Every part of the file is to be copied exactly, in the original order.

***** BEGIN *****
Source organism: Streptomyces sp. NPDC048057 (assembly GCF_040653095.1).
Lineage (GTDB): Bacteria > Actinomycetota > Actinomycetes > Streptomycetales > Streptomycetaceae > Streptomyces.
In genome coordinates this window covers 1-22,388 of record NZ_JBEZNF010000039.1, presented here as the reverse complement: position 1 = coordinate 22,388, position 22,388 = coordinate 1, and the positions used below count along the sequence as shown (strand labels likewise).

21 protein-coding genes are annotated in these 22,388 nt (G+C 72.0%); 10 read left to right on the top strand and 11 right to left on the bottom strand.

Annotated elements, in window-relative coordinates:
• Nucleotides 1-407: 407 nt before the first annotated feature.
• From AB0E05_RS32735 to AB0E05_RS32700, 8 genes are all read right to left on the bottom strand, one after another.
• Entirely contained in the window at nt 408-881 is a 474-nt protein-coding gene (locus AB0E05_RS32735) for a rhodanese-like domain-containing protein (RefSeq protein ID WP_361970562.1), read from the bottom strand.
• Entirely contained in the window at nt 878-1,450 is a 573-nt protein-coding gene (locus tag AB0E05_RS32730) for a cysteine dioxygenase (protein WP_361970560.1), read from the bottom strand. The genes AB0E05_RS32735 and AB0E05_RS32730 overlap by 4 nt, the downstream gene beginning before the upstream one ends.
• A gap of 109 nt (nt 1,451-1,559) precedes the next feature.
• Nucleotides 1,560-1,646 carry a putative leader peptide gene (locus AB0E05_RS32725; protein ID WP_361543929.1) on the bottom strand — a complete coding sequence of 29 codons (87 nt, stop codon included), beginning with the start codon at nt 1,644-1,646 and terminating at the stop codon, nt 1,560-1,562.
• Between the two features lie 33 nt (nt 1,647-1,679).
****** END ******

Source organism: Streptomyces sp. NPDC048057 (assembly GCF_040653095.1).
Lineage (GTDB): Bacteria > Actinomycetota > Actinomycetes > Streptomycetales > Streptomycetaceae > Streptomyces.
In genome coordinates this window covers 1-22,388 of record NZ_JBEZNF010000039.1, presented here as the reverse complement: position 1 = coordinate 22,388, position 22,388 = coordinate 1, and the positions used below count along the sequence as shown (strand labels likewise).

21 protein-coding genes are annotated in these 22,388 nt (G+C 72.0%); 10 read left to right on the top strand and 11 right to left on the bottom strand.

Annotated elements, in window-relative coordinates:
• Nucleotides 1-407: 407 nt before the first annotated feature.
• From AB0E05_RS32735 to AB0E05_RS32700, 8 genes are all read right to left on the bottom strand, one after another.
• Entirely contained in the window at nt 408-881 is a 474-nt protein-coding gene (locus AB0E05_RS32735) for a rhodanese-like domain-containing protein (RefSeq protein ID WP_361970562.1), read from the bottom strand.
• Entirely contained in the window at nt 878-1,450 is a 573-nt protein-coding gene (locus tag AB0E05_RS32730) for a cysteine dioxygenase (protein WP_361970560.1), read from the bottom strand. The genes AB0E05_RS32735 and AB0E05_RS32730 overlap by 4 nt, the downstream gene beginning before the upstream one ends.
• A gap of 109 nt (nt 1,451-1,559) precedes the next feature.
• Nucleotides 1,560-1,646 carry a putative leader peptide gene (locus AB0E05_RS32725; protein ID WP_361543929.1) on the bottom strand — a complete coding sequence of 29 codons (87 nt, stop codon included), beginning with the start codon at nt 1,644-1,646 and terminating at the stop codon, nt 1,560-1,562.
• Between the two features lie 33 nt (nt 1,647-1,679).